- Golden Globe Awards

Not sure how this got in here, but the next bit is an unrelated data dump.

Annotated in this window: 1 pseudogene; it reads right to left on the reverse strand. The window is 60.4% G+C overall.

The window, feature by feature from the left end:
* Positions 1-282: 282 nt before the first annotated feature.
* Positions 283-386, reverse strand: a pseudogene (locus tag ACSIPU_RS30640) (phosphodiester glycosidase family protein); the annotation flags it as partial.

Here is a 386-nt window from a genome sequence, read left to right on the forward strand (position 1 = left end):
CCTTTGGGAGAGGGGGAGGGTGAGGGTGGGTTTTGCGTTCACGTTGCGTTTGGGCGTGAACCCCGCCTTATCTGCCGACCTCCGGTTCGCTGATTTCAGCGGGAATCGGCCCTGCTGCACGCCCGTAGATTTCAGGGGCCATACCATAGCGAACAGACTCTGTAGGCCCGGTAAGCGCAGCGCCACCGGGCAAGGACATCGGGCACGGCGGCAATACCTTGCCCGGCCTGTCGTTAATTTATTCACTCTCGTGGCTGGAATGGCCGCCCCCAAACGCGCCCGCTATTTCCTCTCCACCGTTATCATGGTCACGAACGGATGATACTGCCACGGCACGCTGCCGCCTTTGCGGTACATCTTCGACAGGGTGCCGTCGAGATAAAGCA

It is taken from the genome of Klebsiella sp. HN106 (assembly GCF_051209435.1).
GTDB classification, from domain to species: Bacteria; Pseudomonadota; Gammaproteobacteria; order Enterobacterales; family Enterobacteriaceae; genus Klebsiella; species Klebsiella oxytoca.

Dogman, Matteo Garrone’s latest film, competed in this year’s Cannes festival – and deservedly so. With this work, the Italian director returns to the dark atmospheres and locales of his Golden Globe-nominated Gomorrah (2009) and gives a huge heart to this dark Italian western, which is also an engaging character study of a very troubled man and the people who take advantage of his kindness. The main character, Marcello, is a dog groomer who has to make extra money selling cocaine to finance his daughter’s expensive holidays. He has an abusive and toxic relationship with one of his customers, Simone, who takes advantage of him throughout the film. Simone is a thuggish, small-time criminal who ropes Marcello into a robbery and several nights of debauchery. Frail and shy, Marcello looks up to the swaggering hoodlum but the relationship is certainly not reciprocal with Simone simply exploiting his underling. Marcello is eventually pushed beyond any reasonable measure by the abuse and throughout the film – we are cheering for him to stand up to the bully. Marcello is beautifully played by Marcello Fonte. This actors face gives us more information than any dialogue ever could. His emotions are laid out for us to savor with every obstacle he has to overcome.Marcello works in his shop with caged dogs, but it is apparent that it is he who is truly psychologically imprisoned. One can’t help but feel for him and his troubles. Yet, the film is much greater than a simple man’s story, which is ultimately the appeal of a story that transcends any specific aesthetic and becomes something much more universal.Garrone weaves a beautiful tale on the stunning backdrop of a sleepy beach community (a location near Naples already seen in Gomorrah) but in this film, the brightest light is, without a doubt, Marcello. The fact that he is a dog groomer and so caring with the animals, makes this shell of man instantly likable against all odds. The supporting cast of rough Italian blue-collar characters with their rough accents and intonations solidly grounds the story, and it becomes fascinating to see them vocalize their grievances and joys throughout the film. The cinematography and direction shine soulful beauty on the dark abusive subject matter, the brutality effectively juxtaposed with Marcello’s soulful eyes in one of Garrone’s best works to date.